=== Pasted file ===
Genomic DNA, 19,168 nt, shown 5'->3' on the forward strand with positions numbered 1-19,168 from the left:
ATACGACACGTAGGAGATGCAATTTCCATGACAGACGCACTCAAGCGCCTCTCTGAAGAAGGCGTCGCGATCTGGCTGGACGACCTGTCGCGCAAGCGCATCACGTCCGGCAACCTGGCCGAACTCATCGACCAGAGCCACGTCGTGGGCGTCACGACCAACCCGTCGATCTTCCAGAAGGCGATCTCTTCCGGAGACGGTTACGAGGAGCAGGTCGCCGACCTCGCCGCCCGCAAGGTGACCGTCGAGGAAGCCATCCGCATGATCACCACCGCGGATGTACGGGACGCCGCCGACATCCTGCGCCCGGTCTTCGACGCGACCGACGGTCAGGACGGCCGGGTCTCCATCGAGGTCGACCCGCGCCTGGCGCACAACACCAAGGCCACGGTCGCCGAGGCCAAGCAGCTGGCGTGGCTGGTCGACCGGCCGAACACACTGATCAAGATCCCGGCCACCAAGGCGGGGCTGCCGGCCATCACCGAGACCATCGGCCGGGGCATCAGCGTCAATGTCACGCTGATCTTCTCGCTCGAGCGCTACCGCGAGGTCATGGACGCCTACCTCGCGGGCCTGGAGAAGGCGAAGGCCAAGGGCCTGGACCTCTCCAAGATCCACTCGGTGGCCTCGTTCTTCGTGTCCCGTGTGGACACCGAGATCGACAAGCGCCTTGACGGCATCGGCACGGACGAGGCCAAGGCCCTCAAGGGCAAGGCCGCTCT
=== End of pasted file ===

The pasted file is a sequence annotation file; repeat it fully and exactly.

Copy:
Genomic DNA, 19,168 nt, shown 5'->3' on the forward strand with positions numbered 1-19,168 from the left:
ATACGACACGTAGGAGATGCAATTTCCATGACAGACGCACTCAAGCGCCTCTCTGAAGAAGGCGTCGCGATCTGGCTGGACGACCTGTCGCGCAAGCGCATCACGTCCGGCAACCTGGCCGAACTCATCGACCAGAGCCACGTCGTGGGCGTCACGACCAACCCGTCGATCTTCCAGAAGGCGATCTCTTCCGGAGACGGTTACGAGGAGCAGGTCGCCGACCTCGCCGCCCGCAAGGTGACCGTCGAGGAAGCCATCCGCATGATCACCACCGCGGATGTACGGGACGCCGCCGACATCCTGCGCCCGGTCTTCGACGCGACCGACGGTCAGGACGGCCGGGTCTCCATCGAGGTCGACCCGCGCCTGGCGCACAACACCAAGGCCACGGTCGCCGAGGCCAAGCAGCTGGCGTGGCTGGTCGACCGGCCGAACACACTGATCAAGATCCCGGCCACCAAGGCGGGGCTGCCGGCCATCACCGAGACCATCGGCCGGGGCATCAGCGTCAATGTCACGCTGATCTTCTCGCTCGAGCGCTACCGCGAGGTCATGGACGCCTACCTCGCGGGCCTGGAGAAGGCGAAGGCCAAGGGCCTGGACCTCTCCAAGATCCACTCGGTGGCCTCGTTCTTCGTGTCCCGTGTGGACACCGAGATCGACAAGCGCCTTGACGGCATCGGCACGGACGAGGCCAAGGCCCTCAAGGGCAAGGCCGCTCT